News & Opinion

Europe faces crossroads after Solheim rout

WEST DES MOINES, Iowa – The future of the Ladies European Tour seems to be in the hands of Keith Pelley and Mike Whan.

Over the years, the men’s European Tour and the LPGA have approached the struggling LET about some type of collaboration, but never jointly. According to a report by Golfchannel.com, Pelley and Whan, chief executives of the European Tour and the LPGA, respectively, have met with the LET and agreed to work together in developing a relief package to restore the LET’s financial health.  

If the 16½-11½ drubbing that Europe sustained against the U.S. in the Solheim Cup on Sunday is any indication, the LET needs not only to get its financial house in order but produce players who can compete against America’s best in the biennial matches (scores: http://bit.ly/1zkYSEX).

“We lost a lot of tournaments in the financial crisis, and we kind of shifted eastwards to tournaments in Asia,” Mark Lichtenhein, the LET’s interim chief executive, said Sunday at Des Moines Country Club. “The girls obviously want to play in Europe, so [we’re] just trying to rebuild in Europe at the moment. There's a lot going on, a lot of good conversations, particularly the early part of the schedule.” 

A former European Tour executive, Lichtenhein took over on an interim basis earlier this month when Ivan Khodabakhsh was dismissed amid player dissatisfaction and the loss of longtime LET sponsor ISPS Handa.

The LET, which conducted 28 tournaments in 21 countries nine years ago, will play only 15 events this season. According to a recent report in The Times newspaper of London, the LET is on the brink of collapse, with losses of nearly $1.5 million in 2014. The LET dismissed the report as “highly inaccurate,” without elaboration. 

With Europe having emerged from the financial crisis, the LET is in a better position to secure sponsors with ties to the continent.

“We have got a lot of interest all over Europe,” Lichtenhein said of the ongoing discussions with potential sponsors. “We just need to find the right formula. It's not necessarily about live TV on all our events. It's finding the right model that works in each country.”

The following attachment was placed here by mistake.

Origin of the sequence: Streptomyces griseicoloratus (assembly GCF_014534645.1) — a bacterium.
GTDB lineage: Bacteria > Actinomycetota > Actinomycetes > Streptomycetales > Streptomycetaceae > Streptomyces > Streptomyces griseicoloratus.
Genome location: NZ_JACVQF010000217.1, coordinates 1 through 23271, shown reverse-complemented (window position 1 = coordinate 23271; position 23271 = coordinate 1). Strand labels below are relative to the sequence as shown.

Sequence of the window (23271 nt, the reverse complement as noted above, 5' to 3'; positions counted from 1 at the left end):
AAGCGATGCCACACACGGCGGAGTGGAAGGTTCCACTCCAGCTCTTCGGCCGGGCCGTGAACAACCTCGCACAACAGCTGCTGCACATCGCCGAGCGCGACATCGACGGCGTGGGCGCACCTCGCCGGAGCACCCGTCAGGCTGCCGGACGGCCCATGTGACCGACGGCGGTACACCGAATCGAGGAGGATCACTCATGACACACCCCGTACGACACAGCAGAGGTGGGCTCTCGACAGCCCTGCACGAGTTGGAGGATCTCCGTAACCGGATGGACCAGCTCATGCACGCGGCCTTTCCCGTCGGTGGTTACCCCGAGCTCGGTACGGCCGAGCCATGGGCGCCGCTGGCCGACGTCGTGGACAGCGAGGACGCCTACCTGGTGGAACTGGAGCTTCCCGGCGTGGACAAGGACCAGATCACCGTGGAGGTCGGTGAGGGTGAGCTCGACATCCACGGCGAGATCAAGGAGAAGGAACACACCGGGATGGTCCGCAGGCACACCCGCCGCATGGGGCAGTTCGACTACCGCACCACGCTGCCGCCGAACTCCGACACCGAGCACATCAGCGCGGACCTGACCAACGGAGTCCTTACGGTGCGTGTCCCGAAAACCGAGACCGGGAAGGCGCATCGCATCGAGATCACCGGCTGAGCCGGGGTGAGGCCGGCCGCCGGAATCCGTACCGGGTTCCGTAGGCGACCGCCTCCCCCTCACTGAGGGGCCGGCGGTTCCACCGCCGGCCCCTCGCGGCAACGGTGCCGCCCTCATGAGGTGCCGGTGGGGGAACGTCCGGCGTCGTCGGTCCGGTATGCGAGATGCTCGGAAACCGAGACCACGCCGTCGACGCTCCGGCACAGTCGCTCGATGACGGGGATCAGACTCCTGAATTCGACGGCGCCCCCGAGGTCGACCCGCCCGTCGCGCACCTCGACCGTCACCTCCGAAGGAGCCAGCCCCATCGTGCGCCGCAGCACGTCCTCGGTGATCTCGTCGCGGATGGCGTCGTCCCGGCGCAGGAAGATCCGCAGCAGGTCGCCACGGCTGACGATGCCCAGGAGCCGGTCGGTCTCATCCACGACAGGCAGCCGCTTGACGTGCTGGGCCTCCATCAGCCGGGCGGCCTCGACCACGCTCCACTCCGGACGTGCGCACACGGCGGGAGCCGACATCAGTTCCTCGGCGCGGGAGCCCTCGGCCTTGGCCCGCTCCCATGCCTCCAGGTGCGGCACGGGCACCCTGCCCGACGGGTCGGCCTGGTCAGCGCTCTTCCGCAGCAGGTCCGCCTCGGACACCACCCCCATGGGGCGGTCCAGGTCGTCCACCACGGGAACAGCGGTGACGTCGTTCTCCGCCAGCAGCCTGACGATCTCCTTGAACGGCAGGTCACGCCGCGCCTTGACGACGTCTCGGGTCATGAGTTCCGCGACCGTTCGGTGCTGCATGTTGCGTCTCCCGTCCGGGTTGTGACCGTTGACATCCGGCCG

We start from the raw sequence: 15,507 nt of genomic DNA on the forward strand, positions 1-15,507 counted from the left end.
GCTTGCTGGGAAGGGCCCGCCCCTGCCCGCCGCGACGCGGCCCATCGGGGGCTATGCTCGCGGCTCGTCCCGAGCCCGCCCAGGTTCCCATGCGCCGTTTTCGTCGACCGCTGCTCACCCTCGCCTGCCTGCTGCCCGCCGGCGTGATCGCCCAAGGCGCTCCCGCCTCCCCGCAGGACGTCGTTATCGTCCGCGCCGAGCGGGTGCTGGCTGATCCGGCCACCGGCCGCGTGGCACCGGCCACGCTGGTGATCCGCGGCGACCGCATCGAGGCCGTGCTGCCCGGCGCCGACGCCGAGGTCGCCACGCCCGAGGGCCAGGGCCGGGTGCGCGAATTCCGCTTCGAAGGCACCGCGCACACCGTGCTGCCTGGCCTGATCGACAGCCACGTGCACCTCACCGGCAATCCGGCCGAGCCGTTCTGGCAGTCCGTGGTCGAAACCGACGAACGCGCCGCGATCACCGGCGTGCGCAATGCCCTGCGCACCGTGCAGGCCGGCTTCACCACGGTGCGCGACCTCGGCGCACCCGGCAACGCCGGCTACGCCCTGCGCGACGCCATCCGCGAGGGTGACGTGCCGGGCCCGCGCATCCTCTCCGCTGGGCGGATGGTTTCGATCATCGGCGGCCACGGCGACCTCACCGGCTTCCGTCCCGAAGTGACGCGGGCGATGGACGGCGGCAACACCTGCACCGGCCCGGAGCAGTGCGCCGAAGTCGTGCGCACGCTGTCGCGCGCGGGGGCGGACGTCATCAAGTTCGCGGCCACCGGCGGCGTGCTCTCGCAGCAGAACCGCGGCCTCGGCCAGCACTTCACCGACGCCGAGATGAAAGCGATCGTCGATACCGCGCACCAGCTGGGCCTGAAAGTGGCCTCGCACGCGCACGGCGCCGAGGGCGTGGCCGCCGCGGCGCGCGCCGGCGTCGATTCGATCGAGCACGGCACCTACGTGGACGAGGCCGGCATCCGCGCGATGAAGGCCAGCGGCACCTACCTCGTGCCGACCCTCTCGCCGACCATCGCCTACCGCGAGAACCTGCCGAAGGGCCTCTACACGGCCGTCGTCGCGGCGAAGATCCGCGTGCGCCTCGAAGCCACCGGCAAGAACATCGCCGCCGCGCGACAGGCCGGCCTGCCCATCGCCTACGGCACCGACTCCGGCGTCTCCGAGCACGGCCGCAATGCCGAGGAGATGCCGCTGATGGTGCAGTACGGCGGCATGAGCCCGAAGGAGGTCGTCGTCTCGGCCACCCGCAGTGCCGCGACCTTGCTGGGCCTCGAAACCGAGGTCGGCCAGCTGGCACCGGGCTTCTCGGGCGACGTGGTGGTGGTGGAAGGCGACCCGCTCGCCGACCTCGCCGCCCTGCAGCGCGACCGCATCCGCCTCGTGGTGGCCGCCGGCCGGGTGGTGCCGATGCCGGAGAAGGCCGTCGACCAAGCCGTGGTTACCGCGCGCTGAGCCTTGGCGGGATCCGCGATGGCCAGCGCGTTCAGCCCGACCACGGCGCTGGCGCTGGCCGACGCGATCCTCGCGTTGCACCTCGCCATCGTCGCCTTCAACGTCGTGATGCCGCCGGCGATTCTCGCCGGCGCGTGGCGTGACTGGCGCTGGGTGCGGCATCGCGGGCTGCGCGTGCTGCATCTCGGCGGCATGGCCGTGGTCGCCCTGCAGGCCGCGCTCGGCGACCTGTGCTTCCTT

Pelley understands the sponsorship landscape in Europe. Since taking over as the European Tour’s chief executive in April 2015, he has invigorated the tour with new sponsors and innovative products such as GolfSixes, a six-hole match-play tournament featuring two-man teams from 16 countries.  

Pelley, whose background includes marketing and media at Rogers Media in Canada, wants additional programming to promote and sell.

“The LET is something that we have expressed interest in for some time,” Pelley said last month at the British Open. “We have not undertaken any type of a) due diligence or b) any strategic evaluation of not only the LET but how it would fit with the European Tour. The only reason that it would make sense is if we could somehow commercialize the LET with the European Tour and it made sense for both sides.”

Beyond sponsorship and prize money, the LET will need to find a way to field a stronger team for the Solheim Cup, its biggest revenue generator.

Since entering Sunday singles in Germany two years ago, the Europeans have won only 15 of 40 points. The U.S. has won two consecutive Solheim Cups and five of the past seven in a biennial series that the Americans lead, 10-5.

Europe’s qualifying system did not include Catriona Matthew, who replaced the injured Suzann Pettersen this week. One week shy of her 48th birthday, Matthew won three points in four matches, ranking second only to teammate Anna Nordqvist in points. The LET needs to review how it selects players, but captain Annika Sorenstam didn’t rank qualifying at the top of her list of concerns.

“I think the European Tour has bigger things to worry about than the point system at this time,” Sorenstam said.

Matthew agreed.

“Annika said it perfectly there,” she said. “We need to digest this result first and let things settle, and perhaps in a few months they can look into different things.”

Matthew said the talent pool is deep enough to compete with the Americans. 

“I don’t think the issues the tour is having has anything to do with the standard of play,” Matthew said. “There are a lot of good European players coming out – a few Scandinavians, some French ones. I think the talent is there. They just need to get them tournaments to play in.”

Alex Miceli is the founder and publisher of Morning Read. Email: alex@morningread.com; Twitter: @AlexMiceli